The aldehyde component of the polyacetal may be formaldehyde or another reactive aldehyde containing not more than 8 carbon atoms per molecule in the monomeric form. Formaldehyde may be used in any of its various reactive polymeric or combined forms, such as paraformaldehyde, trioxane, aqueous formalin and methylal. As examples of other aldehydes which may be used there may be mentioned acetaldehyde, propionaldehyde, butyralde hyde, crotonaldehyde, 2-ethyl hexaldehyde, chloroacetaldehyde, hydroxyadipaldehyde, glyoxal, succinaldehyde, benzaldehyde, terephthaldehyde, and furfural. Acetals of the monoand di-aldehydes can also be used as the aldehyde component as well as such precursors of aldehydes as dialkoxy, tetrahydrofurans and alkoxy dihydropyrans. Formaldehyde, in any of its forms, is the preferred aldehyde, and the polyacetals formed therefrom may be referred to as polyfonnals.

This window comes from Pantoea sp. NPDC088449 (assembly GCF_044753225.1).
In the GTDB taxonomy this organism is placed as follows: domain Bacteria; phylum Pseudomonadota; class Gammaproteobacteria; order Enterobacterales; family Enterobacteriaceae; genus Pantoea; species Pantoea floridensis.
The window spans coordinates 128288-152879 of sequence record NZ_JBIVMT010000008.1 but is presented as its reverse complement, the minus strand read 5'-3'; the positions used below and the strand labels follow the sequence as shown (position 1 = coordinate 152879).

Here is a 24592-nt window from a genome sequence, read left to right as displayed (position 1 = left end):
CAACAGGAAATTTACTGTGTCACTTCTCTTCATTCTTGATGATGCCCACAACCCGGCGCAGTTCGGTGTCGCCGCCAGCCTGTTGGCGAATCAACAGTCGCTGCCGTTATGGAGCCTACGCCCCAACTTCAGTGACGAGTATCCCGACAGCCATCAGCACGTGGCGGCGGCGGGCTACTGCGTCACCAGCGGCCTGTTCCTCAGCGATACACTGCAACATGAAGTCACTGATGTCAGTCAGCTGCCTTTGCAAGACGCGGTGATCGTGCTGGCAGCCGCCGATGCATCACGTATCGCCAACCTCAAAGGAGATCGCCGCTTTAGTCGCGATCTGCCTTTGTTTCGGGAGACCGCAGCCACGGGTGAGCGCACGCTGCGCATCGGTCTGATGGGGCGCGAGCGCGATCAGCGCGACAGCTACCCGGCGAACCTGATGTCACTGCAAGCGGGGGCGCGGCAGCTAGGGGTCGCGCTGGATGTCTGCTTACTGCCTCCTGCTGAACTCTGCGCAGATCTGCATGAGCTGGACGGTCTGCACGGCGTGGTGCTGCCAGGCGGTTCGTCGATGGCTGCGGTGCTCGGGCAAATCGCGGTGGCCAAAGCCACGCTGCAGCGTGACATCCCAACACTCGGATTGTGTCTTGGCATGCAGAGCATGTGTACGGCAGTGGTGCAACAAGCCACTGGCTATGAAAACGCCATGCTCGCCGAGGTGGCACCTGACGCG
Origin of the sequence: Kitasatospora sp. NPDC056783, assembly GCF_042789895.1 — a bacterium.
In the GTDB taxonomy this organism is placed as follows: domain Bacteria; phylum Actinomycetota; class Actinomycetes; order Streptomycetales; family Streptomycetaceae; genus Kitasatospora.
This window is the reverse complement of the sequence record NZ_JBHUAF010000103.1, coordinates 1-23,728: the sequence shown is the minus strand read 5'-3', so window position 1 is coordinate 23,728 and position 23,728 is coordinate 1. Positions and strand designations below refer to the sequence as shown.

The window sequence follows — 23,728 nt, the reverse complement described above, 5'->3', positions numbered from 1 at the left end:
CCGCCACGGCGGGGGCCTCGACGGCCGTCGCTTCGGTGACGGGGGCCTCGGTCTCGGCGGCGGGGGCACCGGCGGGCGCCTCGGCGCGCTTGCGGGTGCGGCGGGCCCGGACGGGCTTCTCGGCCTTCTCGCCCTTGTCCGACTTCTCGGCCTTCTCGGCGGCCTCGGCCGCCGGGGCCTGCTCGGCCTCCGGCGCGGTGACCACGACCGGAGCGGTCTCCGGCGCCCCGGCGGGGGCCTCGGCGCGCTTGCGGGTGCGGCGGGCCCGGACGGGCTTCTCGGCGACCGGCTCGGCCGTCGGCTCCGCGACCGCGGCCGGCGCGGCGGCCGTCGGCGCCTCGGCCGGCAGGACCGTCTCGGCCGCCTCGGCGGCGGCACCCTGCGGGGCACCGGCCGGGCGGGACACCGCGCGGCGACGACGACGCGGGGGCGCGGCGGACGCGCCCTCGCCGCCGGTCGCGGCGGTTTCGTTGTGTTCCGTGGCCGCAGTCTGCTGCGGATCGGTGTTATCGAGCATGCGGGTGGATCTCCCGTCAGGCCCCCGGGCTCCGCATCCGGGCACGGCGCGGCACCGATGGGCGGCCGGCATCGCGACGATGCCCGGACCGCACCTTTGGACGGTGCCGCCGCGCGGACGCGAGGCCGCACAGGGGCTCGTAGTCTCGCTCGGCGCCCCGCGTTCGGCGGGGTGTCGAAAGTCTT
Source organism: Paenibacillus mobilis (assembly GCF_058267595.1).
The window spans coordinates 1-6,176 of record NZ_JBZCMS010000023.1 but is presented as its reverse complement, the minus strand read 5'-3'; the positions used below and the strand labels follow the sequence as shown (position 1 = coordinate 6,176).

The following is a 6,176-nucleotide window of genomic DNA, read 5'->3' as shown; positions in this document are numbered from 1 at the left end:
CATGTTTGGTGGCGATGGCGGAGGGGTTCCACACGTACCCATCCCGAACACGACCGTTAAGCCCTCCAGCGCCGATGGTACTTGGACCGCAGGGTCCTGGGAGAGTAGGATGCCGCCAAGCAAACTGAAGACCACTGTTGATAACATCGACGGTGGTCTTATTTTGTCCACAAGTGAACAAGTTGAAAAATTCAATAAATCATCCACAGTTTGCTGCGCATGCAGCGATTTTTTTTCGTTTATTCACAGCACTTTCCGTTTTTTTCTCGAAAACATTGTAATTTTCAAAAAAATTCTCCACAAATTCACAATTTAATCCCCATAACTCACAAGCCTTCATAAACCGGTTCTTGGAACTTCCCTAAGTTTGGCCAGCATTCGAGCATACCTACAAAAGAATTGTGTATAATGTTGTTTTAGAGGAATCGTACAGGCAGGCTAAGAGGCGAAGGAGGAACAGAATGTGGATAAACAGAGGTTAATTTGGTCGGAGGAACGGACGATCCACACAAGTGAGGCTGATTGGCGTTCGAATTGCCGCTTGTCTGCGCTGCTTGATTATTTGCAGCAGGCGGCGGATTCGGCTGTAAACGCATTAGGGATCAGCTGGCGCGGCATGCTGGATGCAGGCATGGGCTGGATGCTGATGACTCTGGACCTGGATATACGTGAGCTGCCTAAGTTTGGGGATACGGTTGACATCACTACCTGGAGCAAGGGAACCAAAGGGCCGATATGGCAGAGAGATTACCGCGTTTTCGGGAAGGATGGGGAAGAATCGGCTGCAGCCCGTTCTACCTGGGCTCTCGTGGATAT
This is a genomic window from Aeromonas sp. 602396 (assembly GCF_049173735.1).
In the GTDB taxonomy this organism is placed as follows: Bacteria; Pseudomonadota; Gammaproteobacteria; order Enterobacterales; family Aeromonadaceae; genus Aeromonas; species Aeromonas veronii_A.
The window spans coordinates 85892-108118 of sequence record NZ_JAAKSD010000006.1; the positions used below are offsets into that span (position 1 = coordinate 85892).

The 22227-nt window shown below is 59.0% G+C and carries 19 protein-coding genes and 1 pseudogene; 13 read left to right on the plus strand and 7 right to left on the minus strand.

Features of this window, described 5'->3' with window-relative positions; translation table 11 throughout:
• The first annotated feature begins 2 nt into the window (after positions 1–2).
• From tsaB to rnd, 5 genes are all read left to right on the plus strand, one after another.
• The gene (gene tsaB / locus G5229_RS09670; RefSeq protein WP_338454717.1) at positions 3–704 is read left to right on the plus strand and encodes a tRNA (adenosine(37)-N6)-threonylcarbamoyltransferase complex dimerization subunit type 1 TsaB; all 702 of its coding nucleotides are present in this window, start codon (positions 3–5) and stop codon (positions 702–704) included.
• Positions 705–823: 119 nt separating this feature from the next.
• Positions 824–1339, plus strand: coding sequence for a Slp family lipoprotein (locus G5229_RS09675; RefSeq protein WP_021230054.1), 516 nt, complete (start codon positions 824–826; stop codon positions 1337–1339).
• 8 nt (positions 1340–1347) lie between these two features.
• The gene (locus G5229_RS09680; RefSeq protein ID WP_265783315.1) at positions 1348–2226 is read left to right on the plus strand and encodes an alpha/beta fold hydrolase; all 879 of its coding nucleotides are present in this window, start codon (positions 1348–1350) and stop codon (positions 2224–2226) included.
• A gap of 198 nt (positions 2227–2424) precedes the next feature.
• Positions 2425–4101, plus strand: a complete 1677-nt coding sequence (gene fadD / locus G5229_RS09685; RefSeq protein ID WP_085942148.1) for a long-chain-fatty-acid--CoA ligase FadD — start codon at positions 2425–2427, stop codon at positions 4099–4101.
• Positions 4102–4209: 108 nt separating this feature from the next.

The polyacetals may be chain stopped by a lower alkyl radical containing not more than 8 carbon atoms, for instance, by the employment of a minor proportion of a lower alkyl half ether of glycol. By this means, the molecular weight of the polyacetal may be readily controlled.
These polyacetals may be prepared by reacting the glycol and aldehyde components with the aid of a strongly acidic catalyst, such as sulphuric acid, phosphoric acid, p-toluene sulphonic acid, Zinc chloride, aluminum trichloride or an acid reacting clay. This list of catalysts is, of course, not exhaustive, and, in general, any alkylation, esterification, or Friedel-Crafts catalysts may be used. The polycondensation is carried out by heating the reactants and catalyst with or without the aid of an azeotroping solvent to remove the water of reaction. Toluene is a convenient solvent, and the polyc-ondensation may be elfected by refluxing the reactants and solvent using a trap to remove the water.